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Many British and North American Christmas traditions originated in Germany, so coming here in December, when city centres are aglow with white, twinkling lights and the air is a heady mixture of spices, is something really special – and that’s just the Christmas markets. Here are 15 reasons to visit Germany in December.
They really are. And the best thing is, it doesn’t matter where in Germany you are or what small town you need to visit relatives in, there will always be a market nearby. Big cities like Cologne, Hamburg, Munich and Berlin have a market practically in every square and some people make it their goal to collect a glühwein mug from each one.
There’s not much more that needs to be added here. Germany’s biggest chocolate festival happens at the beginning of December in the old part of Tübingen, a very old university city 30km (18.6 miles) south of Stuttgart. More than 100 of the top chocolatiers from all over the world converge to sell their goods and and offer workshops and demos of chocolate making techniques.
You have to be in the right part of Germany to get a good sleigh ride in, mostly because in the western half of the country, there is rarely enough snow. South of Munich up in the mountains, in the east around Dresden, or in Brandenburg, are your best bests. Google ‘Pferdschlitten‘ and your location or ask either at your hotel or in the lobby of the local 5-star.
The Saturday before the second Sunday in Advent (the exact date varies from year to year), the good people of Dresden celebrate stollen, their favourite holiday bread product. A giant version of the ubiquitous fruit bread is carted through the centre of town accompanied by the Stollen Girl.
Sure, tobogganing on the back hill down by the primary school is fun – when you’re eight. In Germany, it’s a whole other ball game for adults. Most ski resorts have special routes just for toboggans where you can sit on a traditional wooden Rodel toboggan and throw yourself down the mountain at up to 50km/hour (31 miles/hr) steering and breaking only with your feet. Check this out for more inspiration.
Berlin has 80 or so Christmas markets, but in the Botanical Gardens, you’ll find a fairy tale hideout far away from the maddening crowds. A 1,500m (4,921 feet)-long trail takes you around the gardens to a dream forest, where magical figures and light shows will take your breath away. At the end of the road, there is glühwein to warm the insides and fire pits where you can sit and sip to your heart’s content.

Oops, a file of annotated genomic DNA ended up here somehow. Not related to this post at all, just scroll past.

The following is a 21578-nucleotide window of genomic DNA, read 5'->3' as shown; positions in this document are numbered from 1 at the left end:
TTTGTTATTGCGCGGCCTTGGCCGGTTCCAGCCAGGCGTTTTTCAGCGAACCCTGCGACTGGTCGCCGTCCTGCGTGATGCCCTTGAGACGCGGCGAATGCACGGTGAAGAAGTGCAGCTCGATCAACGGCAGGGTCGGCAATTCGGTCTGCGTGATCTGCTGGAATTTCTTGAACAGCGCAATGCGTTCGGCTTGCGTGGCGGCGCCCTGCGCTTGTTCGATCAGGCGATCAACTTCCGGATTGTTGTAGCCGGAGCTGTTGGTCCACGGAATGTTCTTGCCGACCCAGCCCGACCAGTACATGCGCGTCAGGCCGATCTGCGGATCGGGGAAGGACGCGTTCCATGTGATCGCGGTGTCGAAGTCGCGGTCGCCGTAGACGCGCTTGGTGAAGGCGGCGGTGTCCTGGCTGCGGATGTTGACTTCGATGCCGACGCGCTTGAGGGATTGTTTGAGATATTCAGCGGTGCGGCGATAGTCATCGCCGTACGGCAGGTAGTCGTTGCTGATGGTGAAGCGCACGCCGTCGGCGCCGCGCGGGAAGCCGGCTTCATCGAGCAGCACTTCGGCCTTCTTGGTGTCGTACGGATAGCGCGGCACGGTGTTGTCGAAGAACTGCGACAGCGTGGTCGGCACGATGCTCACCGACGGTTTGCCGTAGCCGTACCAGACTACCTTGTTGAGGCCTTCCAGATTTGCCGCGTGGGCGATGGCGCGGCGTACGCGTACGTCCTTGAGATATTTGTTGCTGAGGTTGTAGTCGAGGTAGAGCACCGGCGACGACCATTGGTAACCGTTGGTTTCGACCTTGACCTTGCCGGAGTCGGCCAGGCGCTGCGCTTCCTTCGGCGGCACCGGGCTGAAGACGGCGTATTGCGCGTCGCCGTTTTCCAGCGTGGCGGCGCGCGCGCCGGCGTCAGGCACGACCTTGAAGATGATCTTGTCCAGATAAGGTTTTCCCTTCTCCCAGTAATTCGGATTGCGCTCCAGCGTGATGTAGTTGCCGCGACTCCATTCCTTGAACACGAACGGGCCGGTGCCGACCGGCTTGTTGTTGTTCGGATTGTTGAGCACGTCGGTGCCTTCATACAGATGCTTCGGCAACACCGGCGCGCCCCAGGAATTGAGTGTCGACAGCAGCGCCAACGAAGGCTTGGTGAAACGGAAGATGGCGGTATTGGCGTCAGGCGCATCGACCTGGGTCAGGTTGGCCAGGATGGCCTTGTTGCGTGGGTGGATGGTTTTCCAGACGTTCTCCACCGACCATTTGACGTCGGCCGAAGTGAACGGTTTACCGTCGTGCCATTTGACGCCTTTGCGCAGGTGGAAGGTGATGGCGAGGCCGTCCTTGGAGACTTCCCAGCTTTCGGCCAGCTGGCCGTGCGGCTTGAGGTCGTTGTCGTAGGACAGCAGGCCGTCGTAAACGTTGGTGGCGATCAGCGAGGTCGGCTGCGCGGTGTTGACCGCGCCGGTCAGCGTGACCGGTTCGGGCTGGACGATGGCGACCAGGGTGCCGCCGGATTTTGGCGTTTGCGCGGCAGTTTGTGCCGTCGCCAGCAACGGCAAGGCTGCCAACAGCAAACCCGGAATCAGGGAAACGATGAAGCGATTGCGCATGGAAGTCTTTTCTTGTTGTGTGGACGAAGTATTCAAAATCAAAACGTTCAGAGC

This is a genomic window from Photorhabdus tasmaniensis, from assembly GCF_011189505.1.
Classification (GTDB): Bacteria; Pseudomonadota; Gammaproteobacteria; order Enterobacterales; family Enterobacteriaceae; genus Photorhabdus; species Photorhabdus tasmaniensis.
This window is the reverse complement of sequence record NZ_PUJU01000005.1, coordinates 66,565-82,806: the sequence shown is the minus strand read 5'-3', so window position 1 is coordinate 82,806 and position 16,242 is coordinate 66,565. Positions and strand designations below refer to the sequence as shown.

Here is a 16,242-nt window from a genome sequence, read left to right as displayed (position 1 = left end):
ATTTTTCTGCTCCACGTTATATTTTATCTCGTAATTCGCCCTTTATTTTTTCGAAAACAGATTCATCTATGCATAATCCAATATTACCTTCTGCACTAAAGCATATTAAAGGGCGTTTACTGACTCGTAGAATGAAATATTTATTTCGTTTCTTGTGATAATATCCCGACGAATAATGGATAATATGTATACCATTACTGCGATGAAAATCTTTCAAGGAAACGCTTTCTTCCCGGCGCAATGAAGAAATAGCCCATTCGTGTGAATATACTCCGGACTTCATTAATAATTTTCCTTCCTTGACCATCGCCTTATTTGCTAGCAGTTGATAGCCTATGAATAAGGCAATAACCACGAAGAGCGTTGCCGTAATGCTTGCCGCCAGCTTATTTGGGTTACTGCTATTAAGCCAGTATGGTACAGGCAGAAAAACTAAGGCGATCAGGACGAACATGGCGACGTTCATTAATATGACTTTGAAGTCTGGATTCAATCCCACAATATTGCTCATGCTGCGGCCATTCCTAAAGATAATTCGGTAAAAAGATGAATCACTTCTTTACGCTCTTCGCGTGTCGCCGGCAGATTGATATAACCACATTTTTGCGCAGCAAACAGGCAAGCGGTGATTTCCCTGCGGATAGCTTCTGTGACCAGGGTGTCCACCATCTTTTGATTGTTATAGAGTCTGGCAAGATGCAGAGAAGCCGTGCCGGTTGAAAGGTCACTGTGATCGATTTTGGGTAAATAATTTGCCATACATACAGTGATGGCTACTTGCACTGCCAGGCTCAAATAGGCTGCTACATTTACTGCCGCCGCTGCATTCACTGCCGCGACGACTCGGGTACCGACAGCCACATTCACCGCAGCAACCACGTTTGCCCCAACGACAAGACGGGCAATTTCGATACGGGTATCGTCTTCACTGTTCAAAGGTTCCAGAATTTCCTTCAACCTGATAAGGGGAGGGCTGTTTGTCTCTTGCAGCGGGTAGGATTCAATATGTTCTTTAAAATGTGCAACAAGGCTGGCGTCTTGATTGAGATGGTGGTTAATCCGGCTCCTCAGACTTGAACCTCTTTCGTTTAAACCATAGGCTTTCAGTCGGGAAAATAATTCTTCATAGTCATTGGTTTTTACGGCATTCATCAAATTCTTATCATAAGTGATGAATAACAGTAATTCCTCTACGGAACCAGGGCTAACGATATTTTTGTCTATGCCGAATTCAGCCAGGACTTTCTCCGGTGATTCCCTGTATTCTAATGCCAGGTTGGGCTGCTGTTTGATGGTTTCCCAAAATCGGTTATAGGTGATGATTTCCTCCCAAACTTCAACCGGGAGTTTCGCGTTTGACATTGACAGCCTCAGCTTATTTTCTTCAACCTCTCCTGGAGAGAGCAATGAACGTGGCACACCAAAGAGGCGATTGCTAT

Ok, maybe not quite at the very top – but certainly at the top of Germany. The Zugspitze and its neighbours offer hundreds of kilometres of trails with fresh powder from October to as late as May. Most places are close enough to Munich that you can leave your hotel with your boots on and be on the slopes in two hours.
Not a skier but still love snowy forests? Take the Harz Narrow Gauge Railway in the Harz Mountains in the north of Germany and chug gently up to the peak the old fashioned way. Alight, fortify yourself with some coffee (or schnapps) and cake, and then do the 50-minute journey in reverse.
Made up of red or white wine, oranges, lemons, cloves, cinnamon, nutmeg and sugar, and then left to slowly bubble away in a steamy cauldron for most of the day – glühwein is the essence of German winter. Tourists go to Christmas markets to buy presents. Germans go to meet their friends and colleagues and drink a glühwein or three.
Cologne is dark and rainy in the winter, and the rest of Germany – at least the bits less than 200m (656 feet) above sea level – are dark and cold. What better solution than to visit any one of the country’s hundreds of excellent art galleries or museums? Better yet, go see a concert at the local concert hall or opera house.
Though it leans a little more towards the doughy end of the cookie texture spectrum, lebkuchen is roughly equivalent to gingerbread in flavour and texture. Like gingerbread, the cookies come is all sorts of shapes and levels of decoration, but a good rule of thumb is, the larger the cookie and the more icing it has, the more intense it will taste.
It the deepest darkest days of December, the sun rises at 8:30am and sets at 4:30pm. In much of Germany, it also does a lot of hiding behind the clouds in the hours that it is meant to be shining. The silver lining to these grey, soul-destroying clouds is that you don’t have to worry about sun damage. You may gain a few kilos on your trip to Germany, but you won’t go home with any additional wrinkles.
Circuses – the old-fashioned kind with animals – are still a thing in Europe, and the biggest one opens its winter season on Christmas Day. Circus Krone, in Munich, is one of the few to have its own building and it is regarded as one of the best troupes going. Breakdancing, trapeze, llamas, lions – it’s all there.
When the night draws close in the middle of the afternoon, and you’re snuggled up in a café with a book, a coffee and your second piece of torte, you’ll get a glimpse of the feeling Germans call gemutlichkeit or cosiness. A bit of fog on the windows helps as does having your partner, children or friends close by. If you look around at others in the café you’ll notice that people often sit at a table for hours with their partner and just read the paper. Talking to each other can wait when you’re enjoying gemutlichkeit.
There are hockey teams in Germany, but in general, Germans are not really big on ice skating rinks. Fortunately, while the Christmas markets are on, the reverse it true – most cities make room right in the middle of one of the main squares for an ice skating rink. Skate rentals work roughly the same as bowling shoes, so all you need to do it turn up with your scarf and gloves for some winter fun.